Recently I read about a family who chose to raise their child as gender neutral to avoid stereotyping. They have since revealed that their child is a boy since it became hard to conceal his gender once he started primary school. Apparently he still wears boy’s and girl’s clothing and enjoys playing with lego and dolls. This article leads me to questioning my own parenting and whether I have forced gender stereotypes onto my children.

I did dress Super Kid in boy’s clothing, and as you probably know a fair amount of what’s on offer is blue. I gave him a selection of toys consciously trying not to force boys toys onto him. He had cars, toy food, a toy pushchair and a duplo doll house. In fact I would have loved him to play with the doll house and play kitchens but he loved trains and his wooden train set. Later it was matchbox cars which became his favourite. The buggy was played with but in a very boyish way, zooming around the house and carrying his precious trains and cars.

Robo Boy soon developed a passion for robots which has endured for many years. He has more interest in play cooking and cuddly toys than his brother. Both boys love sticks and stones, and they play fight often. They tear through the house like puppies, full of enthusiasm and energy.

Bringing up Wonder Girl has been so different from the very start. I question whether having been outnumbered by my husband and the boys have I forced girl onto her? Certainly I have enjoyed dressing my first girl and she is often in a dress. She has ‘girl’ toys, a toy pram, dolls, and lots of cuddly toys. She also has all her brothers toys so she can really choose to play with whatever she wants.

Watching her play with a friend (also a girl) this morning I was amazed. Her and her friend were taking the baby dolls out of the pram, tucking them up under blankets on the sofa and patting their backs to send them to sleep. This was followed by some solo play whilst I made dinner this afternoon. As I cooked she carefully ‘cooked’ with the play food. Then she returned to her doll and made sure it was dressed properly and still tucked in nicely under the blanket. All very cute, all traditionally feminine play.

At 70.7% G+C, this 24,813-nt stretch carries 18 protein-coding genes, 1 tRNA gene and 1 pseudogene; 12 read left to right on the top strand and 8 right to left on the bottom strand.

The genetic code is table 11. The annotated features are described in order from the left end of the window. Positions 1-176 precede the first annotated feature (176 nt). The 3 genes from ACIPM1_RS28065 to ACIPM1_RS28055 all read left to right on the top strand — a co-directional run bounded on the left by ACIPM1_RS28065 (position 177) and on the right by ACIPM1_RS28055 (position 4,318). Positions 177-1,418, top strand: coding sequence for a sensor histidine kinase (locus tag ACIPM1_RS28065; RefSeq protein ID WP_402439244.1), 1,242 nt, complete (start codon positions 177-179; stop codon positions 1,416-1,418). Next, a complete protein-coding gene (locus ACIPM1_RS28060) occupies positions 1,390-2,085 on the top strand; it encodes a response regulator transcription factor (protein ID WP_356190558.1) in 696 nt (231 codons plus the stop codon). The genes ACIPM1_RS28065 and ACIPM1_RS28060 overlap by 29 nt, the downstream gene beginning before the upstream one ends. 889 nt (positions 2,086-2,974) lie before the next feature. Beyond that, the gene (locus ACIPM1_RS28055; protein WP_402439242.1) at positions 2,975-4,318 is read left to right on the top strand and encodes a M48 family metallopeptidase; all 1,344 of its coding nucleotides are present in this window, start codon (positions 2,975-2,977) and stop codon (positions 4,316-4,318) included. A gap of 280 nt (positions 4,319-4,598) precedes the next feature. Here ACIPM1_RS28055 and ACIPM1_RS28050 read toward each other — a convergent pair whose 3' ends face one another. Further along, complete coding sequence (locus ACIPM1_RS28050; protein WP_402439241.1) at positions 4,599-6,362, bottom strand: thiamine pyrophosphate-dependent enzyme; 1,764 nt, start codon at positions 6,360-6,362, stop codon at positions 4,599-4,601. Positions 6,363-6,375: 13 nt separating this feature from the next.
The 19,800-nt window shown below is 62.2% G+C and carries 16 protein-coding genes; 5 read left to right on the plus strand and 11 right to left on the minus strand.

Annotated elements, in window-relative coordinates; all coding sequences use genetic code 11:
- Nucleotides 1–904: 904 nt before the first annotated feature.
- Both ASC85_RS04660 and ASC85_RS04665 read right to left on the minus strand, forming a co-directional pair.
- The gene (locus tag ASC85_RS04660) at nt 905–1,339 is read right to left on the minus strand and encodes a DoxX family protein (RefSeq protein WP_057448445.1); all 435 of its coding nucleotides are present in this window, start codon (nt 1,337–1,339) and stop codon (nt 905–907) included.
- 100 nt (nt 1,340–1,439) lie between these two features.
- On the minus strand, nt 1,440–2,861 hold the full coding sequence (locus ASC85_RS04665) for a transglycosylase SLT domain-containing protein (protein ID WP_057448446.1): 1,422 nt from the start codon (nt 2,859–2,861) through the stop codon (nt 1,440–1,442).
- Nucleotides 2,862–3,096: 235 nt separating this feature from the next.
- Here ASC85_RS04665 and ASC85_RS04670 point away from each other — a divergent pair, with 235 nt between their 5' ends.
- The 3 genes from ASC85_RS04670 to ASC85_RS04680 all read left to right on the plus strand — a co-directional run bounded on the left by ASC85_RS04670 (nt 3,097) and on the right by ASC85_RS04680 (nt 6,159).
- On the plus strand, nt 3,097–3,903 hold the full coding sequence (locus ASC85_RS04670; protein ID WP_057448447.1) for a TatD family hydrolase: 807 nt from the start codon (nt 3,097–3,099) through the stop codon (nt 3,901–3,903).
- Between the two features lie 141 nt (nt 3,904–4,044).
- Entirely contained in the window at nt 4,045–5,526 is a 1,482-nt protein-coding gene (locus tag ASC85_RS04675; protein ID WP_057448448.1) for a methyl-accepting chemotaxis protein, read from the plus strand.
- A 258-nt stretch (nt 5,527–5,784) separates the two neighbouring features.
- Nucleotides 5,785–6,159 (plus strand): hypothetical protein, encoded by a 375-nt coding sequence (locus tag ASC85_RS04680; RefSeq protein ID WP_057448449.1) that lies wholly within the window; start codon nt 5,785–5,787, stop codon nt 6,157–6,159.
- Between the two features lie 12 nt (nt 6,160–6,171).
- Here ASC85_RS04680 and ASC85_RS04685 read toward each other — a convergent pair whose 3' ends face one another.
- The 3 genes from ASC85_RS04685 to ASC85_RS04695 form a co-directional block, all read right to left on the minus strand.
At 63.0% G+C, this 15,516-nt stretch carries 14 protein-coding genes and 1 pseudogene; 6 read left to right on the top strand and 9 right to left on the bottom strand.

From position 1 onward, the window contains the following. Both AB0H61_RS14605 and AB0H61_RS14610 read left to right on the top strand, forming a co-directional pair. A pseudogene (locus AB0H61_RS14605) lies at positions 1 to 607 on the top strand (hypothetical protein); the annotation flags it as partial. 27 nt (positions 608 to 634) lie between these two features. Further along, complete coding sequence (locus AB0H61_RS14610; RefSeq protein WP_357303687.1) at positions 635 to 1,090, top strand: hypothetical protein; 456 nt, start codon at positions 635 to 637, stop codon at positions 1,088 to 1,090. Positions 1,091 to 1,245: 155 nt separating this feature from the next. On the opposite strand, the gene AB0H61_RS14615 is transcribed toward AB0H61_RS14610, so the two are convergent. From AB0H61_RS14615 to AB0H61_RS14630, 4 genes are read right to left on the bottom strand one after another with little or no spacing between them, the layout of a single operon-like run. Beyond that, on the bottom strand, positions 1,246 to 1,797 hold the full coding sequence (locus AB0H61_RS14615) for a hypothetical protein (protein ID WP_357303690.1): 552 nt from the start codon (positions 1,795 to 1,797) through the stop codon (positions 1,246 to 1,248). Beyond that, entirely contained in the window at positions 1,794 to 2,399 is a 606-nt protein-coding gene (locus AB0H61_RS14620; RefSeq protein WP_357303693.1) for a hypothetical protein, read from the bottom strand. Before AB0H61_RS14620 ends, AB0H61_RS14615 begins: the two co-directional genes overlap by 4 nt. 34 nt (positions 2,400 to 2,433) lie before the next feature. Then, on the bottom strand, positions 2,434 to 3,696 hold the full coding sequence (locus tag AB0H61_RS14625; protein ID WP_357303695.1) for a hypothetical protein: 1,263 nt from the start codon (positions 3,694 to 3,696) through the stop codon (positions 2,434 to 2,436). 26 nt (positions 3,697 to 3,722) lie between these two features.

There are other things. She has dictated what she wears from around 18 months old. In contrast I could still lay out my six year olds clothing and it’s unlikely he would question it. She can mostly dress herself, including socks, which took the boys until three years old to master, she is not even two. She enjoys drawing and colouring in, she will sit at the table and stick stickers and colour in for at least 15 mins. Again the boys were around three when they had that kind of ability to sit quietly and draw for any length of time.

I guess my gut feeling is that, in general, boys and girls are wired differently. The observations I have made about the differences between raising my sons and my daughter have been echoed by many of my Mum friend’s experiences. Sure there are exceptions, and rightly so but I don’t think I have forced their gender onto my children any more than their favourite colour or food. It’s part of them, their make up and personality.

This is also not to say that I’m not a feminist, I am. I want my daughter to have access to any career she choses. I want her to be paid and treated equally to her male contemporaries. To choose to work (if she wants to) if and when she becomes a mother. I want my boys to grow up expecting to be responsible for cooking, cleaning and childcare alongside their careers. Basically I want all my children to live in a world where there is equality between the genders.

I have to admit to myself though that I’m not sure it’s possible to bring up a child ‘gender neutral’. I think that gender is a part of our make up and it influences our behaviour, thoughts and feelings. I think that’s ok. What do you think?

gender neutral parenting